Pre-planned I.C.P. evaluation in partnership with service users is essential for this procedure. When clinically necessary, an unplanned review of a patient’s treatment plan may also be required.

Criterion 9: Documentation

The I.C.P. must be documented in a collection of documents. This includes goals, treatment procedures, care provision, and resources required. It also includes allotted space/sections for reviews. There is a need for clear clinical file records that are identifiable and uninterrupted.

Criterion 10: Education requirement (for children)

As part of the MDT ICP, adult inpatient units should include education requirements for children. Children may be considered to be inpatients within the adult unit for an extended amount of time. 


            It was the goal of this article to examine and arrange care for a person with Bipolar illness. This essay’s primary topic is on how to diagnose and arrange for the treatment of someone who has a personal history of borderline personality disorder (BPD). Nurses must be aware of the hazards that threaten them and their patients in order to maintain a safe working environment, and risk assessment and management are critical components of care for people with mental illnesses. It is important to note that in this example, personal experiences with a BPD patient and observations made over the course of therapy are highlighted. In this instance, the BPD patient need both counseling and institutionalisation to meet his or her basic requirements. During the planning process, it was established that strict adherence to healthcare and nursing requirements as required. Individual Care and Treatment Plans (I.C.T.P.s) are required under Regulation 15 for all residents of licensed facilities (I.C.P.). All residents at recognised centers must have an Individualised Care Plan (I.C.P.), and each I.C.P. must be reviewed on nine distinct criteria.













References list

Agnol, E.C.D., Meazza, S.G., Guimarães, A.N., Vendruscolo, C. and Testoni, A.K., 2019. Nursing care for people with borderline personality disorder in the Freirean perspective. Revista gaucha de enfermagem40.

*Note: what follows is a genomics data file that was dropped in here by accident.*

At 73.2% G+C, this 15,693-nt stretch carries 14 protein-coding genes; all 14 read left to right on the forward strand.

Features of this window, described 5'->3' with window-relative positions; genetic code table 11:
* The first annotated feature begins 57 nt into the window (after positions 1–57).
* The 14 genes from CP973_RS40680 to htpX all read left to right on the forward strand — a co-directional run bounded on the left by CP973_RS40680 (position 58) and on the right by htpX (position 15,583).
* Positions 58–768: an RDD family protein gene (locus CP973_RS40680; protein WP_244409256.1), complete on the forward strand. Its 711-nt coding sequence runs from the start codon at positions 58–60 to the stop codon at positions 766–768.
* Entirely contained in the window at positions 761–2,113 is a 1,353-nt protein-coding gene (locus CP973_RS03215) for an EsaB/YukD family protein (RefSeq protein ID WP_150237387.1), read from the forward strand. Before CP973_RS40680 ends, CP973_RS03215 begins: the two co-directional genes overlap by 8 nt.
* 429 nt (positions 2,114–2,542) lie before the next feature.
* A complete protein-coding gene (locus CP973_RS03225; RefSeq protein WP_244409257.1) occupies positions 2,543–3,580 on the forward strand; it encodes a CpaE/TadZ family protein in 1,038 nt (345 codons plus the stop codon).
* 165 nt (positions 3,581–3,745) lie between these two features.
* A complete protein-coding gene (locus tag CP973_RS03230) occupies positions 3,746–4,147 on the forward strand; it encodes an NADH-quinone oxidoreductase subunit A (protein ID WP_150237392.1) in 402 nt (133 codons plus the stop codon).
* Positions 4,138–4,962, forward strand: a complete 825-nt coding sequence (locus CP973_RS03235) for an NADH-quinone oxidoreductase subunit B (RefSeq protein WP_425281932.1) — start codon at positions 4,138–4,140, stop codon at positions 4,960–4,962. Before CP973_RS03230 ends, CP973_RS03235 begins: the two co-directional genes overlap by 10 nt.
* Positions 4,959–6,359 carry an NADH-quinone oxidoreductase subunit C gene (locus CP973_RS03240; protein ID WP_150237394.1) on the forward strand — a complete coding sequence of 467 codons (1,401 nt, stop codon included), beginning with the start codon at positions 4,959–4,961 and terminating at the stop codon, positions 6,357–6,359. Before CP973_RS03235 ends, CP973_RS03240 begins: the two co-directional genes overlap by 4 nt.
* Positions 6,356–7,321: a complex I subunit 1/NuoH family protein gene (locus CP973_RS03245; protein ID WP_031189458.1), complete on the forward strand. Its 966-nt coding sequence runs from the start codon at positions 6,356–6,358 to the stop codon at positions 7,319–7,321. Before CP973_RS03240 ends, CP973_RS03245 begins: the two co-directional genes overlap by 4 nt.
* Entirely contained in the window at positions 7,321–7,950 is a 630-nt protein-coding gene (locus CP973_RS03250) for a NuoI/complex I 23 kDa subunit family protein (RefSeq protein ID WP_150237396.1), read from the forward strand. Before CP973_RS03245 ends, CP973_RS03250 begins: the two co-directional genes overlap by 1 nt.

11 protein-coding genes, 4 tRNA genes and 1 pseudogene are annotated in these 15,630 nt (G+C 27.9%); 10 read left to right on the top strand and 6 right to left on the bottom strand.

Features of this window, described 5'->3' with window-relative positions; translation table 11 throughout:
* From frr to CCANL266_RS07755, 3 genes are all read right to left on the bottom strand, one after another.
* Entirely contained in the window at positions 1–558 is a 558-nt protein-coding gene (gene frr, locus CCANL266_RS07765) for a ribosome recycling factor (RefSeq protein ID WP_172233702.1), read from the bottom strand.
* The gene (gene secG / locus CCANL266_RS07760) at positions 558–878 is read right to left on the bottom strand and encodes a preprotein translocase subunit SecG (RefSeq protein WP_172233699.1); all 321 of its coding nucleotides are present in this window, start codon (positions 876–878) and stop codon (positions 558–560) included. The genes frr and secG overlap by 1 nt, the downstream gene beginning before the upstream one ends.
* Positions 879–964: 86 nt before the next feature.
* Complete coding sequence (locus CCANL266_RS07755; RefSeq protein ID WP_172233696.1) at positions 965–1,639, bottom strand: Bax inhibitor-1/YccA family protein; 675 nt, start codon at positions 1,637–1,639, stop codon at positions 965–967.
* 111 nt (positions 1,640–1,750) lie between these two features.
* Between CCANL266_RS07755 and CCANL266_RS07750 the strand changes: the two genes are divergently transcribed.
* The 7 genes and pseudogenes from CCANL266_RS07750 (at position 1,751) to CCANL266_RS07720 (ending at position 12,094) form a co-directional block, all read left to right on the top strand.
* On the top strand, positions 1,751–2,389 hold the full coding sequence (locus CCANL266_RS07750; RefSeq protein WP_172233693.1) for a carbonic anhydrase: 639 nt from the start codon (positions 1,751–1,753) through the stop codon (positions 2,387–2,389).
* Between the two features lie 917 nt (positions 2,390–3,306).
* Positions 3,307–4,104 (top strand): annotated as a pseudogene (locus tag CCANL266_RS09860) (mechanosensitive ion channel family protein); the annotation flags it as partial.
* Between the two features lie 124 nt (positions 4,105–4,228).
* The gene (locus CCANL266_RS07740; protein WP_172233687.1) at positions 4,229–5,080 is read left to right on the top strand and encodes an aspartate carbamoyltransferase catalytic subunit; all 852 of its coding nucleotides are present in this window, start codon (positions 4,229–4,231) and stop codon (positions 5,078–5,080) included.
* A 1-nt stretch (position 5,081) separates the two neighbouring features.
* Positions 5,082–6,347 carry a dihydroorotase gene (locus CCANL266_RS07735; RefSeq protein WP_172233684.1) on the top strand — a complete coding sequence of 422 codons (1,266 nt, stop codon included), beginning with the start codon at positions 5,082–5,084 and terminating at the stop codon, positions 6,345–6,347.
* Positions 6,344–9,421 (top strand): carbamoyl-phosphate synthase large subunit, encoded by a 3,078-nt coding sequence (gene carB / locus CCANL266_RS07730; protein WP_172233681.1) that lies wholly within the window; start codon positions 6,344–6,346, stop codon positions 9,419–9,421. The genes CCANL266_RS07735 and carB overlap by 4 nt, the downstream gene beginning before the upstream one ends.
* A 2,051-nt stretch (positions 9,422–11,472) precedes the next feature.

Cheung, T. and Yip, P.S., 2017. Workplace violence towards nurses in Hong Kong: prevalence and correlates. B.M.C. public health17(1), pp.1-10.

Divas, V., Lepping, P., Punitharani, S., Gowrishree, H., Ashwini, K., Raveesh, B.N. and Palmstierna, T., 2016. Observational study of aggressive behavior and coercion on an Indian acute ward. Asian journal of psychiatry22, pp.150-156.

Gale, N.K., Thomas, G.M., Thwaites, R., Greenfield, S. and Brown, P., 2016. Towards a sociology of risk work: A narrative review and synthesis. Sociology Compass10(11), pp.1046-1071.

Graney, J., Hunt, I.M., Quinlivan, L., Rodway, C., Turnbull, P., Gianatsi, M., Appleby, L. and Kapur, N., 2020. Suicide risk assessment in U.K. mental health services: a national mixed-methods study. The Lancet Psychiatry7(12), pp.1046-1053.

Green, C.E.D.A., Tinker, A. and Manthorpe, J., 2018. Respecting care home residents’ right to privacy: what is the evidence of good practice? Working with Older People.

Griffith, R., 2018. District nurses must guard against inappropriately accessing patient records. British journal of community nursing23(7), pp.355-357.

Hird, M., 2017. Service user involvement in mental health assessment: comparing people’s experiences of mental health triage assessments with theoretical perspectives on user involvement. The international journal of psychiatric nursing research13(1), pp.1561-1577.

Kinman, G. and Teoh, K., 2018. What could make a difference to the mental health of U.K. doctors? A review of the research evidence.

Lepping, P., Lanka, S.V., Turner, J., Stanaway, S.E. and Krishna, M., 2013. Percentage prevalence of patient and visitor violence against staff in high-risk U.K. medical wards. Clinical medicine13(6), p.543.

O’Shea, L.E., Picchioni, M.M. and Dickens, G.L., 2016. The predictive validity of the Short-Term Assessment of Risk and Treatability (START) for multiple adverse outcomes in a secure psychiatric inpatient setting. Assessment23(2), pp.150-162.

Ogunlesi, A.O. and Ogunwale, A., 2018. Correctional psychiatry in Nigeria: Dynamics of mental healthcare in the most restrictive alternative. BJPsych International15(2), pp.35-38.

References list

Romeu‐Labayen, M., Rigol Cuadra, M.A., Galbany‐Estragués, P., Blanco Corbel, S., Giralt Palou, R.M. and Tort‐Nasarre, G., 2020. Borderline personality disorder in a community setting: service users’ experiences of the therapeutic relationship with mental health nurses. International journal of mental health nursing29(5), pp.868-877.

Stevens, J., Butterfield, C., Whittington, A. and Holttum, S., 2018. Evaluation of arts-based courses within a U.K. recovery college for people with mental health challenges. International journal of environmental research and public health15(6), p.1170.

White, E. and Brooker, C., 2020. Mental health nursing: is Rome burning? British Journal of Mental Health Nursing9(2), pp.1-11.